Tired mom brain won’t always remember which is baking soda and which is baking powder so make some kind of label. Many of my containers still have their hastily written label on a post it note which I then put clear packing tape over. Now I’m slowly changing them out to a much nicer label made of vinyl and applied in a uniformly organized state.

6) stock up on sales

Grocery stores have sales cycles. Meaning the same types of things go on sale every so many weeks and those sales rotate. Once you learn this for your area you can buy enough for your family for 6 weeks (sale rotation cycle). I’m not saying blow your budget here, but if you use a lot of something like sanitary pads and they are on sale for a good price, stock up if you have enough spending money. With 2 teens and myself that have periods, and another daughter who will get them in a few years, we use a lot of pads. I love when they go on sale! I’ll buy as many as I can, and send the girls through another line with more. We stash them in the drawer under the dryer and try to keep the drawer with enough for at least 2 months worth for each of us. That way there’s no emergency trips to the drugstore for a pad. Unless of course we’re out shopping and no one has on in their purse when the dreaded thing shows up.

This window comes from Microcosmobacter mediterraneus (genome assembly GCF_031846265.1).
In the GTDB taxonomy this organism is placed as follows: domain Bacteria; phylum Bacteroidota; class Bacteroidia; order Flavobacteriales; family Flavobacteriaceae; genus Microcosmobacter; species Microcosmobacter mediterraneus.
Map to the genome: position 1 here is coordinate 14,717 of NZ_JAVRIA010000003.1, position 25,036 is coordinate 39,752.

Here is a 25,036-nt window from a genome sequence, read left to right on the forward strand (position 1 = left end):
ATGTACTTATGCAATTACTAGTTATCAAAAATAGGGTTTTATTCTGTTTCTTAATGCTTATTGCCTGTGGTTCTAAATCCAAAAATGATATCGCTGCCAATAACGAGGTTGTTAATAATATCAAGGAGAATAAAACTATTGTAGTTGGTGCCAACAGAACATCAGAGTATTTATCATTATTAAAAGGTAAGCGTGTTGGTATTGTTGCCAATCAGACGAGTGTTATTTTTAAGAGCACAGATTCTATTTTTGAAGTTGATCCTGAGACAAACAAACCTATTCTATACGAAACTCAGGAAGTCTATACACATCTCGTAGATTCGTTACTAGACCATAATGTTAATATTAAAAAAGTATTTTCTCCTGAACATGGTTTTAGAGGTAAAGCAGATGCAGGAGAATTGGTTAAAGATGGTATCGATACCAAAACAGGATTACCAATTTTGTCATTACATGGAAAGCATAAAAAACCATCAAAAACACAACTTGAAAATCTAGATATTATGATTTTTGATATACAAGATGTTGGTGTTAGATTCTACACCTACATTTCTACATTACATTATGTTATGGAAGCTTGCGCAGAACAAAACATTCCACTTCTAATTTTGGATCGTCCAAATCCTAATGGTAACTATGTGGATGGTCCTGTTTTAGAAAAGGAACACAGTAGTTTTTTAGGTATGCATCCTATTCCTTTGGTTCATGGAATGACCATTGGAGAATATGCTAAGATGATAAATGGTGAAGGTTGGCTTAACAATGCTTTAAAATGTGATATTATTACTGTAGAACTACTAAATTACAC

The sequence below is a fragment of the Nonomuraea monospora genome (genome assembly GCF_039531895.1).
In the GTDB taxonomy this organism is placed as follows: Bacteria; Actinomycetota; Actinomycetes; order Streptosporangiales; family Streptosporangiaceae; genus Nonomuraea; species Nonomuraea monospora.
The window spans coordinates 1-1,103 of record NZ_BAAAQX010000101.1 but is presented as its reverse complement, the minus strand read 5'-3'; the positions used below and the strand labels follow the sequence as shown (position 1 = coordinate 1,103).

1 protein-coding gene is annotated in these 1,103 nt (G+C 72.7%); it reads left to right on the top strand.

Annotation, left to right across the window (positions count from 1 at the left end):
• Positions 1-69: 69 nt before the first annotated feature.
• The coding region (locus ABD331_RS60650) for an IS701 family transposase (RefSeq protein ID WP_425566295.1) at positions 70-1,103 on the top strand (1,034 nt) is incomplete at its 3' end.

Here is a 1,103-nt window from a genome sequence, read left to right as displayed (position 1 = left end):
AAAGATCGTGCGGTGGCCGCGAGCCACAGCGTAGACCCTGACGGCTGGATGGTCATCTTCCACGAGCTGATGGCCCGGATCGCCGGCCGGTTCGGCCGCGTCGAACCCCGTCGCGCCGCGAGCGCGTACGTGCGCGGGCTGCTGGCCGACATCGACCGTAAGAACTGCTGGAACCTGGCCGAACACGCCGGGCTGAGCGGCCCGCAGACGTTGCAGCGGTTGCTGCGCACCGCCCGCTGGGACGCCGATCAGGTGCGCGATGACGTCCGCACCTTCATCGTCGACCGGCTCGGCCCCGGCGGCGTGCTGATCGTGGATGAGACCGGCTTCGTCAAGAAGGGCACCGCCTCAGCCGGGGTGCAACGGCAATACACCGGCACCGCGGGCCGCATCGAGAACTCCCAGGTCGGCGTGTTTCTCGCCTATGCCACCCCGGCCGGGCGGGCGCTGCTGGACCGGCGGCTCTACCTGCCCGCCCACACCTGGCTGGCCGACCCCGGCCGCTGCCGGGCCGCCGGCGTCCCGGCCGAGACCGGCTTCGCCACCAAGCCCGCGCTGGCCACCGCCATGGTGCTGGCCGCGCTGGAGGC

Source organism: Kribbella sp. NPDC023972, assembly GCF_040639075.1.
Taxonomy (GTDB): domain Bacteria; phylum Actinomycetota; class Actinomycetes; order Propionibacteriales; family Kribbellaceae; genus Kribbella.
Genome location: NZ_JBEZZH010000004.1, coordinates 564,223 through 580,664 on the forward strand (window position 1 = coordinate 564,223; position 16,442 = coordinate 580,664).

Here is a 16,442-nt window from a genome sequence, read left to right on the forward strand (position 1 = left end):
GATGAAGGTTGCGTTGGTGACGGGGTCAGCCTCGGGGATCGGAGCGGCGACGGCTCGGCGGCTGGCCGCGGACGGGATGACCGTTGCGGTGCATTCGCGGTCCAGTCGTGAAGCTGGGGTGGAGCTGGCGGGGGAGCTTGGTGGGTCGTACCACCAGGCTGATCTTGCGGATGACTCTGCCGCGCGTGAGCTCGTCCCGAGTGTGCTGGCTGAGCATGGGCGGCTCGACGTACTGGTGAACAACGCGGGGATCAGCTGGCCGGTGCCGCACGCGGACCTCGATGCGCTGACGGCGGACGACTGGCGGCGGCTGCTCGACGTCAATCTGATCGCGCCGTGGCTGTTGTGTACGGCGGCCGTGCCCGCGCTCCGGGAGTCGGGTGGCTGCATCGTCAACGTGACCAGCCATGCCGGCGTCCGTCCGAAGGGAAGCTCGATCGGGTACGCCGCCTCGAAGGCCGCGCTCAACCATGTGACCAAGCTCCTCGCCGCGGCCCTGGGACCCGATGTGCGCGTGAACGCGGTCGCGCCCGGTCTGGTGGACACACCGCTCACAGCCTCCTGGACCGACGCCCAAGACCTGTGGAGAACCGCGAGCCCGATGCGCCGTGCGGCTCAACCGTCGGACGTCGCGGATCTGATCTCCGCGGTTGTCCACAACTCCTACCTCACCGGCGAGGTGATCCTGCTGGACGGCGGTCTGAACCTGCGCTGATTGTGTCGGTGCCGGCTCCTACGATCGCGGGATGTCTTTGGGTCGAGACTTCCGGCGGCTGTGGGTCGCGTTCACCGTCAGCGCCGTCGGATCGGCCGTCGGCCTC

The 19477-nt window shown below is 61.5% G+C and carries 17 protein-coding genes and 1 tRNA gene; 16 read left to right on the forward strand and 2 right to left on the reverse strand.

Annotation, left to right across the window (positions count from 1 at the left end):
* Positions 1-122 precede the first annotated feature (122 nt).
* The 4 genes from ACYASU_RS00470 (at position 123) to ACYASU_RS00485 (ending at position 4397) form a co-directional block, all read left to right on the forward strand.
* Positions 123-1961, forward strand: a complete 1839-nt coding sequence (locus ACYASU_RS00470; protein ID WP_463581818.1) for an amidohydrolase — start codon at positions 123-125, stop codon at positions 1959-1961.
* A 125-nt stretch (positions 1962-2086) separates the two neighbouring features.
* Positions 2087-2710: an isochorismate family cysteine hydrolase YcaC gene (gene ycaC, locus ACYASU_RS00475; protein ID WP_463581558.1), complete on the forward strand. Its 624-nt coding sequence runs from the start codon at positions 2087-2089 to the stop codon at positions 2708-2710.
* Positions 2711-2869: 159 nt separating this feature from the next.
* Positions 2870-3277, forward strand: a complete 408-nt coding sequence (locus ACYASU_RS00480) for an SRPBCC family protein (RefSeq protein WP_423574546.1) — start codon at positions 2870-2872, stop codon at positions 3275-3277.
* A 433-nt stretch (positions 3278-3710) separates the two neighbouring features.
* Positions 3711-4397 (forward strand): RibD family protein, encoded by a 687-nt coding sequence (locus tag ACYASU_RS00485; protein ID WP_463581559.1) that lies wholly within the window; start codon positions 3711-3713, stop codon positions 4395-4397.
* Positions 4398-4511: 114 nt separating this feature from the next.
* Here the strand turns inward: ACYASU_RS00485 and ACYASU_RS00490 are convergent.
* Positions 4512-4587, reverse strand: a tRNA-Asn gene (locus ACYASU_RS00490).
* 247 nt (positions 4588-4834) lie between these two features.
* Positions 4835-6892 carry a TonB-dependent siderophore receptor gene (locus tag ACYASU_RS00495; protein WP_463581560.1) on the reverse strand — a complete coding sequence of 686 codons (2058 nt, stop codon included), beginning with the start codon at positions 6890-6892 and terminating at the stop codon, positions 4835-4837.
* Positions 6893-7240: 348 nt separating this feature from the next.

7) all sales rotate by season

Almost all shelf stable items in the stores will be on sale at some point in the year. When they do go on sale buy shelf stable items enough for a year. It sounds crazy but if you think about it, it makes sense. In January when cold medications are on sale, I try to stock up at least a few bottles of each kind we use, because when you have a cold you don’t want to go out to get medicine. It’s nice to just go to the medicine shelf and grab a bottle. If they get close to the expiration date before you get to use them you can always donate it to a shelter or food bank too. Help out someone in need.

8) find the clearance section

Many grocery stores have a clearance shelf or area. Sometimes they put them in the aisle where that type of food is kept, or within the cold foods area for the cold foods. I have found mark – downs on everything from meats, dairy, cleaning, pet supplies, baby stuff, hair stuff, medicine, etc…And don’t forget to check the clearance items against your coupon binder! You can usually use coupons on clearance items too, unless it specifically says no on the coupon or in your stores coupon policy.

I sincerely hope that you have some ideas now on how to get your pantry stocked up and ready to help you save money and live better! Thank you for your time and have a blessed day.

Budget strategies for a shoe string budget

Talk about a shoestring budget! This is a pay stub from twenty years ago when my hubby was new in the navy and we were just married. $900 month! Granted that was 20 years ago, but that’s all we got. Seems like a lot until you have a family and a car payment to attend too. I can remember the bank calling me because they couldn’t process the car payment of $308.02…because there wasn’t the two cents in the account, only the 308. There were several times,I had to scrounge up the coins, drive to the bank and deposit them so that they could take the payment! Many important life lessons were learned in a short amount of time! Let me share them with you and see if they can help you out any.